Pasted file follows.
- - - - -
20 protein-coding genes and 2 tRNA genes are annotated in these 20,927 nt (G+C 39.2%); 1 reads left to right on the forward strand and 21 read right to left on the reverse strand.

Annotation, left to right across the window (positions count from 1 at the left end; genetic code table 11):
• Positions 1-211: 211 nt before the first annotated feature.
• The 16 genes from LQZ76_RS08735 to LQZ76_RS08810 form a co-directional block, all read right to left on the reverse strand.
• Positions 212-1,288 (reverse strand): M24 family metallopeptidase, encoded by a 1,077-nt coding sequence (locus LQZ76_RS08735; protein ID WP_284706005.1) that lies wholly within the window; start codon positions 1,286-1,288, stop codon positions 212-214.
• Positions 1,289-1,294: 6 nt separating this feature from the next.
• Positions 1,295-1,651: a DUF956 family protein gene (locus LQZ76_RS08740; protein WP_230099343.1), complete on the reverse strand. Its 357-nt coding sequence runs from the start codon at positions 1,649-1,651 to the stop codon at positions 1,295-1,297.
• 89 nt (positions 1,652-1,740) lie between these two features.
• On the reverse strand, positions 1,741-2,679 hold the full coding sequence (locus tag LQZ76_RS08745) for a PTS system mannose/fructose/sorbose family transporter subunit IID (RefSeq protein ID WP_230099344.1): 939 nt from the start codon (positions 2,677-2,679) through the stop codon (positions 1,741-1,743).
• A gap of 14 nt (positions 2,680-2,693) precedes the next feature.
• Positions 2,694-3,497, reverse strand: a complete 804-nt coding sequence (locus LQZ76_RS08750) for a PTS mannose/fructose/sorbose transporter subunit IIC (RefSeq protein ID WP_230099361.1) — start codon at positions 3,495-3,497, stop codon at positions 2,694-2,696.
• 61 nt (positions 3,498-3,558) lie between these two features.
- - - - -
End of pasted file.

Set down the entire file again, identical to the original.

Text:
20 protein-coding genes and 2 tRNA genes are annotated in these 20,927 nt (G+C 39.2%); 1 reads left to right on the forward strand and 21 read right to left on the reverse strand.

Annotation, left to right across the window (positions count from 1 at the left end; genetic code table 11):
• Positions 1-211: 211 nt before the first annotated feature.
• The 16 genes from LQZ76_RS08735 to LQZ76_RS08810 form a co-directional block, all read right to left on the reverse strand.
• Positions 212-1,288 (reverse strand): M24 family metallopeptidase, encoded by a 1,077-nt coding sequence (locus LQZ76_RS08735; protein ID WP_284706005.1) that lies wholly within the window; start codon positions 1,286-1,288, stop codon positions 212-214.
• Positions 1,289-1,294: 6 nt separating this feature from the next.
• Positions 1,295-1,651: a DUF956 family protein gene (locus LQZ76_RS08740; protein WP_230099343.1), complete on the reverse strand. Its 357-nt coding sequence runs from the start codon at positions 1,649-1,651 to the stop codon at positions 1,295-1,297.
• 89 nt (positions 1,652-1,740) lie between these two features.
• On the reverse strand, positions 1,741-2,679 hold the full coding sequence (locus tag LQZ76_RS08745) for a PTS system mannose/fructose/sorbose family transporter subunit IID (RefSeq protein ID WP_230099344.1): 939 nt from the start codon (positions 2,677-2,679) through the stop codon (positions 1,741-1,743).
• A gap of 14 nt (positions 2,680-2,693) precedes the next feature.
• Positions 2,694-3,497, reverse strand: a complete 804-nt coding sequence (locus LQZ76_RS08750) for a PTS mannose/fructose/sorbose transporter subunit IIC (RefSeq protein ID WP_230099361.1) — start codon at positions 3,495-3,497, stop codon at positions 2,694-2,696.
• 61 nt (positions 3,498-3,558) lie between these two features.